Family memento – Remembrance – The beginnings of the Automotive Institute in Warsaw – 1949
The beginnings of the Automotive Institute in Warsaw (ancestors of the Automotive Industry Institute and Motor Transport Institute)
Recently, an avalanche of publications and statements about alternative fuels for car engines swept through the media. I add to them memories of my first (but not the last) meeting with them.
In the spring of 1949, the Automotive Institute began to be organized – a research facility subordinate to the Central Institute of Mechanics, independent of the University of Technology, but located on its premises. University of Technology employee – prof. Kazimierz Studziński – became the director of this Institute, and his deputy for scientific affairs was, generally liked by students and employees, prof. Adam Minchejmer – Vice-Rector of the Warsaw University of Technology.
I was admitted to the Institute as an assistant to the road tests department headed by Eng. Rogoziński, an employee of the pre-war PZInż. Our institute was “in statu nascendi”. I was one of the first few of its employees, mostly students and graduates of the Warsaw University of Technology.
The possibility of doing a diploma thesis in the drawing room of the University of Technology, at the same time professional work in the same area, and constant contact with our professors – it was a solution that I had not thought about before in my wildest dreams …
The first major work that I participated in at the Institute was research on the use of raw alcohol, instead of gasoline, to power car engines. Across Europe, there was a severe shortage of gasoline on the market at the time, and alternative fuels were sought everywhere.
Solex carburetors, specially adapted to this fuel, were brought to the Institute from France. The tests were carried out on an engine dynamometer and as part of road tests on Citroën and Skoda passenger cars.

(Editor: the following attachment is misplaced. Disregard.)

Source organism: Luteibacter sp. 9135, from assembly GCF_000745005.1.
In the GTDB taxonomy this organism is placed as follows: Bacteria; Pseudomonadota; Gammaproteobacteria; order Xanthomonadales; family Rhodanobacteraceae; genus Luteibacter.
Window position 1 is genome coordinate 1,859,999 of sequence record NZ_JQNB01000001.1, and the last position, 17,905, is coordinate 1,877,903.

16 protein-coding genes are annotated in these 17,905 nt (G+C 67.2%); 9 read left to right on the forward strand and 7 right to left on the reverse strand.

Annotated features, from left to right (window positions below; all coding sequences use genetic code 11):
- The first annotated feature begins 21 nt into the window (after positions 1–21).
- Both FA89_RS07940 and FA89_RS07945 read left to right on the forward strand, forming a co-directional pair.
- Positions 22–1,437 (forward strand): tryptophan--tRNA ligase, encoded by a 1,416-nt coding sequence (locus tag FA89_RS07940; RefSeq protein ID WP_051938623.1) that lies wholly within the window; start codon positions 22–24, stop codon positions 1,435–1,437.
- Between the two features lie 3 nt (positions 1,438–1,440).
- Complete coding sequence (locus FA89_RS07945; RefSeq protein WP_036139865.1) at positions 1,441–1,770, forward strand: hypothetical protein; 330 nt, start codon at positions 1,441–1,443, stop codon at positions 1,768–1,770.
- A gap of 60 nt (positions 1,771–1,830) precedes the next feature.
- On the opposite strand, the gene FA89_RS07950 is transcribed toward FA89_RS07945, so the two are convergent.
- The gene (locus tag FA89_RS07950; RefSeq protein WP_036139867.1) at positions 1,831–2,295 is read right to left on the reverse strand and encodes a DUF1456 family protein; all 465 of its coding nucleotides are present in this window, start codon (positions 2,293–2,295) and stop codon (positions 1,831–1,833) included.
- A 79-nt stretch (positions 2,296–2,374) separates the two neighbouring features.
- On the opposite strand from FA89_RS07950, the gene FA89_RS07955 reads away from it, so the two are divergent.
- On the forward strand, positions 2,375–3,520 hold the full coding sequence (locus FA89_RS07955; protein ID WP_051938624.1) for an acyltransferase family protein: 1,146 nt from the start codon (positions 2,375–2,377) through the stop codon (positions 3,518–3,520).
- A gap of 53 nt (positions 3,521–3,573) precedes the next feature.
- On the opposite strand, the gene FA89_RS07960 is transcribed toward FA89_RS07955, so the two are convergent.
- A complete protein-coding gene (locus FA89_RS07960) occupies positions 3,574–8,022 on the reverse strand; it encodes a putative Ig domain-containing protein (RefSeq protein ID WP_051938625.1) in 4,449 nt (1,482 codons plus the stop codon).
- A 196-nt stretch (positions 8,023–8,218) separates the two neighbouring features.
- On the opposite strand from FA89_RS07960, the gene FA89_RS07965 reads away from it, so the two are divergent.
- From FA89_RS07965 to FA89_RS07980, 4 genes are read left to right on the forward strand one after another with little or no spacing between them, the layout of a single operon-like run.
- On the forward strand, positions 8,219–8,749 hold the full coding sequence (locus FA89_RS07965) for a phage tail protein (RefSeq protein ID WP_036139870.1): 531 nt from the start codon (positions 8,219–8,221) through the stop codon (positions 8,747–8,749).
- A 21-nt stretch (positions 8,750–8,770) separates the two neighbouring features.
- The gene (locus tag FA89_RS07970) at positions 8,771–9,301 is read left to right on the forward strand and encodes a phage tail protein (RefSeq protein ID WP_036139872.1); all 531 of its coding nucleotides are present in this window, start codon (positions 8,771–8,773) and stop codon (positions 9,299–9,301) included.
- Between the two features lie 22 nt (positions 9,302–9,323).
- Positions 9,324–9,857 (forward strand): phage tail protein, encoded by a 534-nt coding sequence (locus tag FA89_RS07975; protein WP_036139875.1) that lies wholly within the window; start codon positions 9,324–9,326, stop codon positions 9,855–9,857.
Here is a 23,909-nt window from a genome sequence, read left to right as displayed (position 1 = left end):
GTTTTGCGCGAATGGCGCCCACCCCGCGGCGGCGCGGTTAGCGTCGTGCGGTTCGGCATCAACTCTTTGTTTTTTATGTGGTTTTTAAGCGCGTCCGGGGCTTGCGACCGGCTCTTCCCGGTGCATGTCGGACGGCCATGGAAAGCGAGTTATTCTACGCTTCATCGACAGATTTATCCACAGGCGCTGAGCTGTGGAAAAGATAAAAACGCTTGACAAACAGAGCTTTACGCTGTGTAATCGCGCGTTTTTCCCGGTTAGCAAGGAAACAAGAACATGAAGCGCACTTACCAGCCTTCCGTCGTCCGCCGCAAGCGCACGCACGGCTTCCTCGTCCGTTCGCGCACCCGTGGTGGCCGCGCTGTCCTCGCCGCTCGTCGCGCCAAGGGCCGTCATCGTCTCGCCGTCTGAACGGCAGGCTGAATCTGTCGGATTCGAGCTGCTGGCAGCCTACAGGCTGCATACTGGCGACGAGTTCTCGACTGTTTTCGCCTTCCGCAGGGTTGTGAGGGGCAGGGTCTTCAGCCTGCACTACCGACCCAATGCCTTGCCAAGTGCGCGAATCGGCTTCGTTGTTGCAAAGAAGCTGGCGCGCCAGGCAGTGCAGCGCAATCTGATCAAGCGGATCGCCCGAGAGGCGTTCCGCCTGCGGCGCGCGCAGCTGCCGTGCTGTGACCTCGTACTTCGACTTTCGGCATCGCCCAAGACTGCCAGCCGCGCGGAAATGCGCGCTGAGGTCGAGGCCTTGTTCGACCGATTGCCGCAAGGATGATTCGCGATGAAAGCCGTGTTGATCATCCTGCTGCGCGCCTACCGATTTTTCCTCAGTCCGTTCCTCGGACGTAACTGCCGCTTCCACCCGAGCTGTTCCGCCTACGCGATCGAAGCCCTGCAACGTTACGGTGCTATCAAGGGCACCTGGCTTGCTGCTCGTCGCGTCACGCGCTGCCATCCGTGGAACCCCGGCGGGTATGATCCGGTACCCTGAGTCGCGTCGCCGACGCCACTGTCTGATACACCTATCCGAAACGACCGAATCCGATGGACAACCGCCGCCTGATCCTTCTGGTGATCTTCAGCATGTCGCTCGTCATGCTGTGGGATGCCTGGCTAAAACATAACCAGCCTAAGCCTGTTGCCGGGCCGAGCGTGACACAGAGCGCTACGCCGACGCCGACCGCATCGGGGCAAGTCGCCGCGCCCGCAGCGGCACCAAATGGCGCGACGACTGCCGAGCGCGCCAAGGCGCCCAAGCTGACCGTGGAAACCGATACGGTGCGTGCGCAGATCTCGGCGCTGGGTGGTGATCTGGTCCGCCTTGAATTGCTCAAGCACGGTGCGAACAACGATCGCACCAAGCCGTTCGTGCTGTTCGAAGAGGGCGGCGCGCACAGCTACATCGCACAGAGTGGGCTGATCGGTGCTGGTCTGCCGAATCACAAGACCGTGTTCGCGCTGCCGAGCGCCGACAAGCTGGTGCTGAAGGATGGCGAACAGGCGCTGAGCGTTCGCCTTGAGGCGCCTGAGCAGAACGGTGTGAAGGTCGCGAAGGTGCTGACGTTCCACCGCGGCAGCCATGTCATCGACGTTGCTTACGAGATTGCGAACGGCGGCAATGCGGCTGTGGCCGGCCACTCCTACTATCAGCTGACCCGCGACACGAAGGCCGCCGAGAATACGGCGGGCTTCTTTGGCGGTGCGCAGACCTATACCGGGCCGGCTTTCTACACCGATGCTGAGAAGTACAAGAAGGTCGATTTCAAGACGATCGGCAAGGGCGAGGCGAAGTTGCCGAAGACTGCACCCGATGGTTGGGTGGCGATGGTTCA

My first task was to translate French materials on alternative fuels (at that time France was definitely a leader in this field) and the installation and adjustment instructions for new special carburettors. Then I participated in road tests, incl. together with graduates: Stanisław Witoszyński, Kazimierz Jackowski, Stanisław Brzosko and, a few years older than us, (the late) Tadeusz Tabor. The dyno tests were conducted by Stanisław Motyliński.
Driving on the tested fuel was quite good. To start the engine it was necessary to turn on the so-called “Choke”, which caused the carburetor starting system to be supplied with gasoline from a small tank under the hood of the car. After the engine was warmed up and the choke was turned off, the engine was powered by the spirit. In winter, care had to be taken so that the engine did not cool down excessively during idling. After that, there were problems with moving off: it was easy to turn off the engine. Switching to gasoline in time allowed the engine to warm up again.
Distilled spirit (i.e. strong moonshine, but produced in a distillery) contains about 95 – 96% alcohol (the rest is water and impurities). Our brave research team came to the conclusion that if the car’s engine does not need to be powered by pure alcohol, it is necessary to check what is the lowest alcohol content in the supplied fuel, at which it will still want to work, i.e., in short: what is the lowest strength of vodka which can still be used as fuel.